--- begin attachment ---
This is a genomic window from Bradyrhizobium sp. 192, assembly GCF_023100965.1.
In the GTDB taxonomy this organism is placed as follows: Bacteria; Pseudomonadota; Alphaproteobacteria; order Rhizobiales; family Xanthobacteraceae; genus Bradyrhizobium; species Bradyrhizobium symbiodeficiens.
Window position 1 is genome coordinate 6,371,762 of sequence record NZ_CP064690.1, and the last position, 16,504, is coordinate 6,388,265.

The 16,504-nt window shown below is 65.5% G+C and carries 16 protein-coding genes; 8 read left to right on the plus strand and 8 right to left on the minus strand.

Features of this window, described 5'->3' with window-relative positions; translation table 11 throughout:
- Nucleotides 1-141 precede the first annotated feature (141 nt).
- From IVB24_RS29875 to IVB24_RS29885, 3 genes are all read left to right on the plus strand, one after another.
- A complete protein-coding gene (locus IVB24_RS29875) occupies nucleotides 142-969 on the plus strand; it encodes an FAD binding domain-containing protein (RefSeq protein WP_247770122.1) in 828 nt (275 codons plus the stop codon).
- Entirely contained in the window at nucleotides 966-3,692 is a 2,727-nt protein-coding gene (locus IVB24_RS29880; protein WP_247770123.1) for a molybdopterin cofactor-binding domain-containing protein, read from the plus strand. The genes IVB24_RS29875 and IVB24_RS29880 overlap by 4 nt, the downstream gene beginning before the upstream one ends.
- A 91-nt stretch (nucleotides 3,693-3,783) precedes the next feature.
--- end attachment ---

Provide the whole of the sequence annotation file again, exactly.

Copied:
This is a genomic window from Bradyrhizobium sp. 192, assembly GCF_023100965.1.
In the GTDB taxonomy this organism is placed as follows: Bacteria; Pseudomonadota; Alphaproteobacteria; order Rhizobiales; family Xanthobacteraceae; genus Bradyrhizobium; species Bradyrhizobium symbiodeficiens.
Window position 1 is genome coordinate 6,371,762 of sequence record NZ_CP064690.1, and the last position, 16,504, is coordinate 6,388,265.

The 16,504-nt window shown below is 65.5% G+C and carries 16 protein-coding genes; 8 read left to right on the plus strand and 8 right to left on the minus strand.

Features of this window, described 5'->3' with window-relative positions; translation table 11 throughout:
- Nucleotides 1-141 precede the first annotated feature (141 nt).
- From IVB24_RS29875 to IVB24_RS29885, 3 genes are all read left to right on the plus strand, one after another.
- A complete protein-coding gene (locus IVB24_RS29875) occupies nucleotides 142-969 on the plus strand; it encodes an FAD binding domain-containing protein (RefSeq protein WP_247770122.1) in 828 nt (275 codons plus the stop codon).
- Entirely contained in the window at nucleotides 966-3,692 is a 2,727-nt protein-coding gene (locus IVB24_RS29880; protein WP_247770123.1) for a molybdopterin cofactor-binding domain-containing protein, read from the plus strand. The genes IVB24_RS29875 and IVB24_RS29880 overlap by 4 nt, the downstream gene beginning before the upstream one ends.
- A 91-nt stretch (nucleotides 3,693-3,783) precedes the next feature.